A – Religion, sexuality, date of birth, why you left your previous jobs, all your school grades, a photo, lies, fluffy boarder designs, drawings, dodgy e-mail addresses etc.
Q – Do I have to include all of my exam results?
A – No, just the most recent and a summary of your A-Level, should be enough.
Q – In what order do I list information?
A – Contact details at the top, a brief introduction/objective – not compulsory, employment history, achievements, education, interests, and reference line (‘References available on request).
Q – What sort of paper should I print it on?
A – The best quality that you can get your hands on, but be reasonable, do not get paper that is too thick or coloured.
Q – In what text format should I save my CV so that it can be e-mailed?
A – If you want to be sure that the recipient can read your submission then sending a .txt attachment is recommended. However this format does not allow you to include attractive formatting. Most offices have MS Office applications, and so a Word document will probably be the best. PDF files take up more memory, but if you are applying for design industry jobs and have a highly stylised CV then this could be the best format. If you want to be certain you could paste a txt version of your CV into the body of the e-mail as well as attaching a Word or PDF version.
Q – How can I ensure that my CV will be read?
A – CVs usually aren’t read at first, they are scanned. With that in mind you should build your CV to be easily scanned by sight:
Present and important information in concise, compact statements – Avoid large blocks of text.
Organize your information so that the reader doesn’t have to hunt for your skills with a set of binoculars.
Use fonts and text styles consistently to provide visual structure to your document.
Leave plenty of white space so it isn’t cluttered.
Sprinkle industry keywords and use clean, positive language.
Leave irrelevant, unnecessary or inappropriate information off your CV.
Q – Do I need more than one CV?
A – Construct a ‘core CV’ using all CV information on this blog by clicking on the CV tab above and then configure that core CV to the recipient each time you send it out. Never use one CV for all, always tweak to be client focused.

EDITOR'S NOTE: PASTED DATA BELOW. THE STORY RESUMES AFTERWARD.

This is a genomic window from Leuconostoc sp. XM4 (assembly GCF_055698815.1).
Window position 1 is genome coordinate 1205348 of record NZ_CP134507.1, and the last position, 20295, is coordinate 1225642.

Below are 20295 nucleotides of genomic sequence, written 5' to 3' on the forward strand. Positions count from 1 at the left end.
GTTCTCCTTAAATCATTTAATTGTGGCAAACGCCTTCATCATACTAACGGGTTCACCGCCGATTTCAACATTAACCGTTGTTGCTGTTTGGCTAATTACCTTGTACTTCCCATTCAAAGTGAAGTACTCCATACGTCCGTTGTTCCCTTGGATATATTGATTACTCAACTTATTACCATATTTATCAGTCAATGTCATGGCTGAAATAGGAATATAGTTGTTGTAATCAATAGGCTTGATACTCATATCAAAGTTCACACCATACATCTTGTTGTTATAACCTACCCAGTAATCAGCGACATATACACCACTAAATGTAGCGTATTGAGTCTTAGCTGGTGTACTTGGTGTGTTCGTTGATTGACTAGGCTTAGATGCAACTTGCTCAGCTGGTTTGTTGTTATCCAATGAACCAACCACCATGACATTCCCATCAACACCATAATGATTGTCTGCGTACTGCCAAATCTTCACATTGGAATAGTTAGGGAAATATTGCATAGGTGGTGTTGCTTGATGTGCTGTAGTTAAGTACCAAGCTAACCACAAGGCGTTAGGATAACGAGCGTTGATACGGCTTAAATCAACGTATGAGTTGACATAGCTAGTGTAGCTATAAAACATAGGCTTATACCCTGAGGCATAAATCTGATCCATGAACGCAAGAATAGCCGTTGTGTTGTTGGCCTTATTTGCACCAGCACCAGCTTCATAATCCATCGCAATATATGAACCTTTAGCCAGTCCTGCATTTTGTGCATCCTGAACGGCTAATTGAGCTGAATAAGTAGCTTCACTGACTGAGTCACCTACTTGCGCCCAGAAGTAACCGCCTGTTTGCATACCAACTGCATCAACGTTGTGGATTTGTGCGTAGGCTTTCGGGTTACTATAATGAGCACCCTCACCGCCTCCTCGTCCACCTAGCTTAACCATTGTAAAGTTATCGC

Q – How far back should I go with the information I put on my CV?
A -Ten years/fifteen years at most is a maximum. Go back further and you run the risk of rambling on with irrelevant information or, worse, dating yourself. However, there are certain situations in which experience from more than ten years ago may be advantageous to show on your CV. In this case, it is usually a good idea to taper the descriptions of your experience as you work back, making entries less detailed. Another option may be to find another way to show experience or qualification from more than ten years ago.
Q – I have a lot of work experience, but… I have never made a CV
A – After a long time working, looking for employment can be very difficult. It is possible that you only filled out a form 15-20 ago years and since then you have worked in the same company or you have always been contacted and offered new jobs. At this moment you must raise the most important things, the achievements attained, and plan all the information that you consider interesting for the position you choose.
Q – I have spent a while travelling. How I can reflect this in an interesting way in my resume?
A – Write about the situations that you have had to solve and the experiences that have had the biggest impact on you and conclude with what you have learned, always in relation to the position or functions that you are aiming for.
Q – When is the best time to write my CV?
A – Now, try and have a core CV in place, to be updated and tweaked so that it is client focused when you apply for a job.
If you find this article useful, please share or save. You can also add your comments below if you want an effective CV but the Q&As above haven’t done much to help you.
Want to know how to make a good impression on your CV?
Then, read some of these articles:
View Free Sample CVs
Free Job Based CV Templates
10 CV Clangers
Countdown: 20 Reasons Why Your CV Will Annoy Potential Recruiters
12 Tips for Writing a Winning CV
Free Classic Combination CV
3 Types of CVs, their Advantages and Disadvantages
Free Job Based CV Templates
Templates for Skills Based CV
CV: The Basics
More CV Keywords to Get You Noticed
5 Power Words to make Your CV Get Noticed
Top 3 CV Formats: Which one is right for you?
Honesty is the best policy on CVs
How to write a resume
I have looked over your blog a few times and I love it.